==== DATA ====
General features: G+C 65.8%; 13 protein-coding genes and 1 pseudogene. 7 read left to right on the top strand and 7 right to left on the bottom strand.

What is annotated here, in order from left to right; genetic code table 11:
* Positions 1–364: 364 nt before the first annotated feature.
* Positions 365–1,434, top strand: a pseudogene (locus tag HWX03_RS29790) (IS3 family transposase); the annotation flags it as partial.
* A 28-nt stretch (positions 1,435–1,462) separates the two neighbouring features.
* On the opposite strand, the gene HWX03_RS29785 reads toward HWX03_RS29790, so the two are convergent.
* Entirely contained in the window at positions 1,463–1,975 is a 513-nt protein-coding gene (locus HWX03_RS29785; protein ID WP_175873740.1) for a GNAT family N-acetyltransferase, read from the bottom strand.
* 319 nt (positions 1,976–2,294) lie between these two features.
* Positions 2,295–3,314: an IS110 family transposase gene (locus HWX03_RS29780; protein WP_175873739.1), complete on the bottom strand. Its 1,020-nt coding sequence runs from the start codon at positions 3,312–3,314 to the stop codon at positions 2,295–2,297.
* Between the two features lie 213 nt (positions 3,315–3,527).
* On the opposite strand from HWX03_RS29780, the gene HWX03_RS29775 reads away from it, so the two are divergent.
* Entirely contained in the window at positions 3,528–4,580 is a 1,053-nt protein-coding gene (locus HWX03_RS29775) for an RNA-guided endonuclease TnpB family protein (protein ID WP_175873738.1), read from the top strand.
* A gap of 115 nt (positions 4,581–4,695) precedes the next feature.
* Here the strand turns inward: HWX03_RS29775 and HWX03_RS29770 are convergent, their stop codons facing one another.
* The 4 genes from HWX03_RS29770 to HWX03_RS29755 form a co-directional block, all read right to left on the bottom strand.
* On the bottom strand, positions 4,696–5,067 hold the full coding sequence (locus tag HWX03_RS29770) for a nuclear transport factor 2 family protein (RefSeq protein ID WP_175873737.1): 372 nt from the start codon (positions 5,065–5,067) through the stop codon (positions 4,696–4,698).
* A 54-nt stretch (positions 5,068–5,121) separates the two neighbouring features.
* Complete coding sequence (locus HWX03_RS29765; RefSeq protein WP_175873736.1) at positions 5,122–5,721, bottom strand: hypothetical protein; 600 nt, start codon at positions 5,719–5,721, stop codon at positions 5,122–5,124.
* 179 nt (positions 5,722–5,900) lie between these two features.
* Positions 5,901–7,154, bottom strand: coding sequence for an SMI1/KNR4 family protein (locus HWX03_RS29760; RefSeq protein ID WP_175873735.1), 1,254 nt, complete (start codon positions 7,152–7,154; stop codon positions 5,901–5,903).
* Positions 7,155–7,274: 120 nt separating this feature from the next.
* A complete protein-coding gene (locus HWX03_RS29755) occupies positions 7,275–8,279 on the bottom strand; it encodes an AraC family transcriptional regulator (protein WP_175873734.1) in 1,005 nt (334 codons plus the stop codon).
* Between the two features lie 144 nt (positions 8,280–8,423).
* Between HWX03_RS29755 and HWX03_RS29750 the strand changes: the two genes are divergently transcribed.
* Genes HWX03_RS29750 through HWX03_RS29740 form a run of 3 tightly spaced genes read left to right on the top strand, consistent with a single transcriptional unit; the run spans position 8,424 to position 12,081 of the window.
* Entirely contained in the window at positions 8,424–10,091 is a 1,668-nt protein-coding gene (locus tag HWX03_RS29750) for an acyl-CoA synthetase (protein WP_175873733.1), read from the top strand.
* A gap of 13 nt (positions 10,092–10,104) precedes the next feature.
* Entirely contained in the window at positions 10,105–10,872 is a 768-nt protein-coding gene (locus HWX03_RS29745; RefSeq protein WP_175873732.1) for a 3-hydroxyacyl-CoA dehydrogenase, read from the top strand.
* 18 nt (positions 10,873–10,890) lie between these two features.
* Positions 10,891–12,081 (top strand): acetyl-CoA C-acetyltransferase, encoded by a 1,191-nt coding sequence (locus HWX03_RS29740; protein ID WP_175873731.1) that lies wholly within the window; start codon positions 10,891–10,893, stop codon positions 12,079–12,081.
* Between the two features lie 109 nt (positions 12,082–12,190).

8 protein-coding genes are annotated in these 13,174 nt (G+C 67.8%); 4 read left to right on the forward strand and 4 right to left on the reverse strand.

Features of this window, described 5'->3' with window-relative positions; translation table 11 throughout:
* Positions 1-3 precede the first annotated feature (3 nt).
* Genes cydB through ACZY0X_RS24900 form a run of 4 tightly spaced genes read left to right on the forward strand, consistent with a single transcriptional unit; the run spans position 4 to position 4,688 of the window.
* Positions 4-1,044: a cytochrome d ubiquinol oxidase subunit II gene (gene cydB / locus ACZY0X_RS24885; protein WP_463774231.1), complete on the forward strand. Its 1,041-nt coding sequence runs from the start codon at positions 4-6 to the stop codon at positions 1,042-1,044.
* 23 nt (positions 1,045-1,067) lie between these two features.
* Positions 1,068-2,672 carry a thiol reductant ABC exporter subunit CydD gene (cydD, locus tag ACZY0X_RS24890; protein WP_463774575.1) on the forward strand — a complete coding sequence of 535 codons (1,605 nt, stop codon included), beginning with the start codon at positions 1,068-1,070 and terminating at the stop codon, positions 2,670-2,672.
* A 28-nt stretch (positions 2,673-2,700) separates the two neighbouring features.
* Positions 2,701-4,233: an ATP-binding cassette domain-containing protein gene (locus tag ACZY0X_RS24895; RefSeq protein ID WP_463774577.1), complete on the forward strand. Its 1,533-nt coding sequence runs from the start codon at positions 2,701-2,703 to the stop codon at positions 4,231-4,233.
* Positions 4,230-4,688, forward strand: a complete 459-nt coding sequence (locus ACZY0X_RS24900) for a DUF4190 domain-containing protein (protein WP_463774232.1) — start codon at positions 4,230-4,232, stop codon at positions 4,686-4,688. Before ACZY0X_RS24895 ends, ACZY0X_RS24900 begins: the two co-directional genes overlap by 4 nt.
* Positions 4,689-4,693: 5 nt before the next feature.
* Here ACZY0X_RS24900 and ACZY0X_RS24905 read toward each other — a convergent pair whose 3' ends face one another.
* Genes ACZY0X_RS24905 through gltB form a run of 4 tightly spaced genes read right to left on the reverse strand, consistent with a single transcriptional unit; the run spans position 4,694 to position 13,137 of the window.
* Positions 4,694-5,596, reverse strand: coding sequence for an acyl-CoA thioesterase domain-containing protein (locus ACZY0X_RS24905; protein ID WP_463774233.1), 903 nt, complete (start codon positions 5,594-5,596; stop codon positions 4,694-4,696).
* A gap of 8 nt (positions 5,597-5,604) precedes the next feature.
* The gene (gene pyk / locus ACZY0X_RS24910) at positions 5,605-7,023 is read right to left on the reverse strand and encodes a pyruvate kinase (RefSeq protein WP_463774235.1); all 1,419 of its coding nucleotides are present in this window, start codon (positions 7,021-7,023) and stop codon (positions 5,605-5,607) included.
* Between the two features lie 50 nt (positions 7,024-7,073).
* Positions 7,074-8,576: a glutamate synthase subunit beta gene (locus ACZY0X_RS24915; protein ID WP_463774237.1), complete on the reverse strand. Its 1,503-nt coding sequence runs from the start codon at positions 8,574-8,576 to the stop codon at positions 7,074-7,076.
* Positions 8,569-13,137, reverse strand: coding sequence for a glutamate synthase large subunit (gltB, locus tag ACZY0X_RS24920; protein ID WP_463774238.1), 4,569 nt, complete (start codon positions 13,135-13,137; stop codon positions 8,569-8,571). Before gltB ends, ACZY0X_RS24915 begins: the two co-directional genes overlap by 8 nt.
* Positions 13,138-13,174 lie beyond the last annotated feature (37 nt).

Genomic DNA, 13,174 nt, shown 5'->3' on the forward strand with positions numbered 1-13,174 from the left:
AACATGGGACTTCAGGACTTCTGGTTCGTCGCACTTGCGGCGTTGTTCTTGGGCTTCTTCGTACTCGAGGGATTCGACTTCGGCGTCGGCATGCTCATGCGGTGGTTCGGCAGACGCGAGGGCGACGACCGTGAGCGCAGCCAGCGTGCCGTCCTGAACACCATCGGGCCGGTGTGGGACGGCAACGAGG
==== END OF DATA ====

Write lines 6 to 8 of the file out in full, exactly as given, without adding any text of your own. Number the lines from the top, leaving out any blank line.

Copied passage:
* On the opposite strand, the gene HWX03_RS29785 reads toward HWX03_RS29790, so the two are convergent.
* Entirely contained in the window at positions 1,463–1,975 is a 513-nt protein-coding gene (locus HWX03_RS29785; protein ID WP_175873740.1) for a GNAT family N-acetyltransferase, read from the bottom strand.
* 319 nt (positions 1,976–2,294) lie between these two features.